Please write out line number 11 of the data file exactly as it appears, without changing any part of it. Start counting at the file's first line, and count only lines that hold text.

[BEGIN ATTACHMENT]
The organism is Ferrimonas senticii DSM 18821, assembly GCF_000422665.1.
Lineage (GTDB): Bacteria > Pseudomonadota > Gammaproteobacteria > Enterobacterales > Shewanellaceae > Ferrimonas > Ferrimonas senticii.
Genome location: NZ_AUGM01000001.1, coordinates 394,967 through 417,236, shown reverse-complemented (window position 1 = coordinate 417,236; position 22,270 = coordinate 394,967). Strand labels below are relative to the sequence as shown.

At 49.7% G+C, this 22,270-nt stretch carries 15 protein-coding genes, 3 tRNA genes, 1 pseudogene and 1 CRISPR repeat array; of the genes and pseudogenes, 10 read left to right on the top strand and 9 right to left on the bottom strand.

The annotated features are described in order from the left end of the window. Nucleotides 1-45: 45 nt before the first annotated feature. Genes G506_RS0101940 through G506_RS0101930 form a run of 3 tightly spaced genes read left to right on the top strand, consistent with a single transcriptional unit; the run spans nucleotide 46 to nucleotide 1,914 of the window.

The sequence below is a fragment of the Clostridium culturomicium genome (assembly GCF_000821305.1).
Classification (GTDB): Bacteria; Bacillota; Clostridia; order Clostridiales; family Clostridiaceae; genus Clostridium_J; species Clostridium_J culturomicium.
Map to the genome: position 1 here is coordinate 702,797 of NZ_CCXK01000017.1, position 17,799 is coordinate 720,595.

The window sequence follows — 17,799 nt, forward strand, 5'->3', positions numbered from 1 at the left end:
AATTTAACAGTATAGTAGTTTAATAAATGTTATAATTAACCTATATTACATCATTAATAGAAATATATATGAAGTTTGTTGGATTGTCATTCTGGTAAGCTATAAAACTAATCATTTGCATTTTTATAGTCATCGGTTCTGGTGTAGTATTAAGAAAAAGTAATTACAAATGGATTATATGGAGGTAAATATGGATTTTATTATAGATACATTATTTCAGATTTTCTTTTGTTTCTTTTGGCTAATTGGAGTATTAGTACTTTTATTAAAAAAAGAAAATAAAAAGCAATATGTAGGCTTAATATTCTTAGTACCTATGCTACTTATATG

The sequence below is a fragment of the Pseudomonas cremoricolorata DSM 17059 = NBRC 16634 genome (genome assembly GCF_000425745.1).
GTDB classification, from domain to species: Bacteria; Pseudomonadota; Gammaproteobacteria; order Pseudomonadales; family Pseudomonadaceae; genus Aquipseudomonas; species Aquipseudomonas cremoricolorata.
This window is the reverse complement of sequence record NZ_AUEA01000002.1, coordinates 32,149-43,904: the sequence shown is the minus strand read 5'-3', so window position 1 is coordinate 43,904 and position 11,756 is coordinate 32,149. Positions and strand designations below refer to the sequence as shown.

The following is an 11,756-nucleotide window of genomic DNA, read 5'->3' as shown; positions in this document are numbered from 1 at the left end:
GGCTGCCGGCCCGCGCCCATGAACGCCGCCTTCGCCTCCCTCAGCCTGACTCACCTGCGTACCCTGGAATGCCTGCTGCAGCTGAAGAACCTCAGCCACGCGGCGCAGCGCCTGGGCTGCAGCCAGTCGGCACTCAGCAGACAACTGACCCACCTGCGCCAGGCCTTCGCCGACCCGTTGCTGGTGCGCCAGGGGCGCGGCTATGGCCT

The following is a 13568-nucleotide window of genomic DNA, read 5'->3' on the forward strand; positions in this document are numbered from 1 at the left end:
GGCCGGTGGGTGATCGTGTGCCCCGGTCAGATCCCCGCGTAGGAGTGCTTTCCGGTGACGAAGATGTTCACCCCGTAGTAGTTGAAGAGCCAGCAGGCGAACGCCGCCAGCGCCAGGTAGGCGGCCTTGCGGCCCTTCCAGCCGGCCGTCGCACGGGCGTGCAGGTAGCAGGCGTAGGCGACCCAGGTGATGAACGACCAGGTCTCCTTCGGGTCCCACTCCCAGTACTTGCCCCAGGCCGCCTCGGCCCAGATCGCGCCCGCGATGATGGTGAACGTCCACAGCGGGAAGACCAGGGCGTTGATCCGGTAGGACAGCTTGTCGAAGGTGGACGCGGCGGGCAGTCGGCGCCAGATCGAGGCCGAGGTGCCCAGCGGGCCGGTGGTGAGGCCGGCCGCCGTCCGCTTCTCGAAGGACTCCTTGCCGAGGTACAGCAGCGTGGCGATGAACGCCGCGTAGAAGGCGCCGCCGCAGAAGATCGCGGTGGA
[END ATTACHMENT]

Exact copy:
The sequence below is a fragment of the Pseudomonas cremoricolorata DSM 17059 = NBRC 16634 genome (genome assembly GCF_000425745.1).